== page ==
Africa

Zambia's 'substandard prisons violate human rights'

Chairman of Human Rights Commission says Zambian prisons do not meet international human rights standards

18.05.2017
Zambia's 'substandard prisons violate human rights'

By Francis Maingaila

LUSAKA, Zambia

Zambian prisons do not comply with internationally accepted human rights standards, thus violating the rights of inmates, both convicted and awaiting trial, including "circumstantial children" living in prisons, according to the chairman of the Human Rights Commission on Wednesday.

Mudford Mwandanga told journalists at an EU-sponsored media training workshop that the prisons in the southern African country were so overcrowded that it was undermining the inmates' right to health.

The chairman said that the total population of prisoners in Zambia was over 25,000, almost three times the holding capacity, which stands at 8,250.

"Of the 25,000, 7,000 are remandees, while the population of circumstantial children aged between 6 months to 1 year is 250," he said.

Circumstantial children are those who were either born in prison to convicted mothers, or living in prison with their mothers who were convicted of some criminal offense.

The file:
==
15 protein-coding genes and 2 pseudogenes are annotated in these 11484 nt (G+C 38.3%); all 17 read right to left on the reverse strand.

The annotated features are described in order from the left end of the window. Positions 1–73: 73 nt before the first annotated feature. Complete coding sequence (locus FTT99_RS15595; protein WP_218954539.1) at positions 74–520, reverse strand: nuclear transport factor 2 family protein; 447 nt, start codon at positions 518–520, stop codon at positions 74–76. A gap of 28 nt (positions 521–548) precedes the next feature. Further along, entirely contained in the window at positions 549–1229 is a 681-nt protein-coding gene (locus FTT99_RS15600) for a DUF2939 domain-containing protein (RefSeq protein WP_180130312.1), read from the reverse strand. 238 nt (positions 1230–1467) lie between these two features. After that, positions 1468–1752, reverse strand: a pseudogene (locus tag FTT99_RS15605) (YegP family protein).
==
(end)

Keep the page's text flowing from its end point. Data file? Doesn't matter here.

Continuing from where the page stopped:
Mwadanga also noted the lack of physical separation between convicted prisoners and remandees waiting for their cases to be heard and determined in a court of law.

"In some cases, convicted juvenile offenders and those young people still undergoing trial, including prohibited immigrants are grouped together with convicted hard-core criminals," he said.

Besides torture which is widespread in Zambian prisons, inmates are also either denied food in terms of quality and quantity or are only fed once a day, Mwadanga added.

According to the chairman, lack of compliance with internationally accepted standards is tantamount to giving double punishment to inmates, especially those still awaiting trial.

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